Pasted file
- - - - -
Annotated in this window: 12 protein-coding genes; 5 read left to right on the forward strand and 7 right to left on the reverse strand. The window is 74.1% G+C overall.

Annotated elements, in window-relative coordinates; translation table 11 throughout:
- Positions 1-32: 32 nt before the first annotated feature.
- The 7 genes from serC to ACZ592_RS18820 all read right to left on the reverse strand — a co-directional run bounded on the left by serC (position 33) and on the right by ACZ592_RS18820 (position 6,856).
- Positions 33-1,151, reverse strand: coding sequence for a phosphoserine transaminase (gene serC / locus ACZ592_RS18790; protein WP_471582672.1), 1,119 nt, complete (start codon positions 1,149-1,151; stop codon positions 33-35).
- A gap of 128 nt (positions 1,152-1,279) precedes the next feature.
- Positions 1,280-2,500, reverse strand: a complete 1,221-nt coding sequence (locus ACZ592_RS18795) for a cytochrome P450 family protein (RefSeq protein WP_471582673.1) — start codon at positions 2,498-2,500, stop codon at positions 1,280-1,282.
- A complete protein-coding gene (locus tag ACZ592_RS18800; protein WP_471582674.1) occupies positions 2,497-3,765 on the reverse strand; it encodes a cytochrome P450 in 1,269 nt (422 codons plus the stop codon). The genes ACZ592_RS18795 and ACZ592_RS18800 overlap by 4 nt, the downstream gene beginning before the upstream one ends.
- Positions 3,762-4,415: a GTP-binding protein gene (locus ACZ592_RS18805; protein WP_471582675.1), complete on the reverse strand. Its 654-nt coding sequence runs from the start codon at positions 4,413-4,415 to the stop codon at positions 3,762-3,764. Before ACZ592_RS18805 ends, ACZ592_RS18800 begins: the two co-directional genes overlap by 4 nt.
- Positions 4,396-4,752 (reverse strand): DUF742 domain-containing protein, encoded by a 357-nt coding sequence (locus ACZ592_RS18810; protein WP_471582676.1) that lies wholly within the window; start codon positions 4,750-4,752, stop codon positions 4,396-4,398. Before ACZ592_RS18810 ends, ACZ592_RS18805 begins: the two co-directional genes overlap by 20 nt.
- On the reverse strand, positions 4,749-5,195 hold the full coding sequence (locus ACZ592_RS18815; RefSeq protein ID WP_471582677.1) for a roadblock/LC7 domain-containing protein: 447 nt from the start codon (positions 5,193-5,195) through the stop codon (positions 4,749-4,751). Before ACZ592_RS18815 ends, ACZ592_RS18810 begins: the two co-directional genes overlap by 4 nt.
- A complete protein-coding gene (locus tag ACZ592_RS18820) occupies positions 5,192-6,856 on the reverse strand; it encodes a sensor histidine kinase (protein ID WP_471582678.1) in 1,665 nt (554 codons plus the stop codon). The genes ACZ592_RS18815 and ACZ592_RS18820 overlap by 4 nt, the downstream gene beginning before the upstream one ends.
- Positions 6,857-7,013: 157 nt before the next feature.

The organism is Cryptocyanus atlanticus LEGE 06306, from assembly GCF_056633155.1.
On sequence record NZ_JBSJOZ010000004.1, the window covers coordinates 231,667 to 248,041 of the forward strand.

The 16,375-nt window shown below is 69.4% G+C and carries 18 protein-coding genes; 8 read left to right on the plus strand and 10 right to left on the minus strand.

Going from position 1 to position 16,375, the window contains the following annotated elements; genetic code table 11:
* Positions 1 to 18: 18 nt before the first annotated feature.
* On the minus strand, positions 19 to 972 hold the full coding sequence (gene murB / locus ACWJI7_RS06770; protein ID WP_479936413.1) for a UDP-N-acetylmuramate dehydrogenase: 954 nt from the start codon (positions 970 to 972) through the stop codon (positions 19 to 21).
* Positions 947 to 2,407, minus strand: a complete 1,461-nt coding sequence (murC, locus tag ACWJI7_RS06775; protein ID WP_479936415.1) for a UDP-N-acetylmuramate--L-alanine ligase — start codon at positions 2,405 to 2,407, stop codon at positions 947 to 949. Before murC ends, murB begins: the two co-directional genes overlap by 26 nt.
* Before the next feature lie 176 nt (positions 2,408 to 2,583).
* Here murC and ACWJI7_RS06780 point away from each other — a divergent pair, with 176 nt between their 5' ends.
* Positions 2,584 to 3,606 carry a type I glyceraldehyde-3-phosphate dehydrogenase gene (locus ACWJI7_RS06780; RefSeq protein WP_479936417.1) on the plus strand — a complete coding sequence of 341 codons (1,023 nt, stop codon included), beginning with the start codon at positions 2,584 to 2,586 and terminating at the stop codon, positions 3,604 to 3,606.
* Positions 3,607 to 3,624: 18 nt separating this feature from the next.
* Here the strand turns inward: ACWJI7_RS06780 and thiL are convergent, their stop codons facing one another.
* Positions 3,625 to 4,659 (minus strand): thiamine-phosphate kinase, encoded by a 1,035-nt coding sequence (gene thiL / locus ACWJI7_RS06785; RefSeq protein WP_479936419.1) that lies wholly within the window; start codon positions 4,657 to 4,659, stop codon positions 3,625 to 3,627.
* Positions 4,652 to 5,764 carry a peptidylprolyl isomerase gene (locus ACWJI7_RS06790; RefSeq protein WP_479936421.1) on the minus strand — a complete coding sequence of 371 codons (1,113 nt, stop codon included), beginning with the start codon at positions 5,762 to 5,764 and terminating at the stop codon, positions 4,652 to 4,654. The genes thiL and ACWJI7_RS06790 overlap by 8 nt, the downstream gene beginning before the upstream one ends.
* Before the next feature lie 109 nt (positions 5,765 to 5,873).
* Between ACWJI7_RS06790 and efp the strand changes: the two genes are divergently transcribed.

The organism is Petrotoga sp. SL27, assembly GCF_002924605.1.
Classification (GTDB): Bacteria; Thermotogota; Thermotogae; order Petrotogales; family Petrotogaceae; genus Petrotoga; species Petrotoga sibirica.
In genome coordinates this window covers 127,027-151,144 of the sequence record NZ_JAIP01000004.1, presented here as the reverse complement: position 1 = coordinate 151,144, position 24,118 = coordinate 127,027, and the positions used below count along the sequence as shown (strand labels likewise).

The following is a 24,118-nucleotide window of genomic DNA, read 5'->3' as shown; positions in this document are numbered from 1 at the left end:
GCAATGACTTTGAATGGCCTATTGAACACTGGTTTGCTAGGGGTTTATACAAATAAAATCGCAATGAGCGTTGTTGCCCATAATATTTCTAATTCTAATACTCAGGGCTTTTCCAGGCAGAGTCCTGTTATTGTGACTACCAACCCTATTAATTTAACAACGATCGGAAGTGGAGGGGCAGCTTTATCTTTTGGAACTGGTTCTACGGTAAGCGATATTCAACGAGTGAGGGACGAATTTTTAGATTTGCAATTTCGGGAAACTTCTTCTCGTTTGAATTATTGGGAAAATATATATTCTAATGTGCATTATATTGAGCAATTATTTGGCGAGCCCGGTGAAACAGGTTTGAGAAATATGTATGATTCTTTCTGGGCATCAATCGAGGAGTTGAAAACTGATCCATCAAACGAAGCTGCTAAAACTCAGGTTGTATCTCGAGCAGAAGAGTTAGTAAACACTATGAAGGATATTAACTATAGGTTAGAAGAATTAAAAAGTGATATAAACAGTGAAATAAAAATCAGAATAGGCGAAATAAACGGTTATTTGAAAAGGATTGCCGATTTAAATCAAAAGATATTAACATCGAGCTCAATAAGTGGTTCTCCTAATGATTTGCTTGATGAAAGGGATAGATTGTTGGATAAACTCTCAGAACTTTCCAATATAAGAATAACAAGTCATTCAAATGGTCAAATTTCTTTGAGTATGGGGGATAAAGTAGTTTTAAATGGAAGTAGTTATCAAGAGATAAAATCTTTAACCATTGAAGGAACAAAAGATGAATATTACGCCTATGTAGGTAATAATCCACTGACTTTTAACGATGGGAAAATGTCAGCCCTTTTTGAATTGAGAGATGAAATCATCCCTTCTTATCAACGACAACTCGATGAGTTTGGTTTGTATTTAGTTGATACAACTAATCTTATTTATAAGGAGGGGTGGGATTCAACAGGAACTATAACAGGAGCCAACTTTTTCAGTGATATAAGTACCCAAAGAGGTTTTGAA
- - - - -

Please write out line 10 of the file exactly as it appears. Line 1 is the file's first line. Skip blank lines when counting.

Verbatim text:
- Positions 4,396-4,752 (reverse strand): DUF742 domain-containing protein, encoded by a 357-nt coding sequence (locus ACZ592_RS18810; protein WP_471582676.1) that lies wholly within the window; start codon positions 4,750-4,752, stop codon positions 4,396-4,398. Before ACZ592_RS18810 ends, ACZ592_RS18805 begins: the two co-directional genes overlap by 20 nt.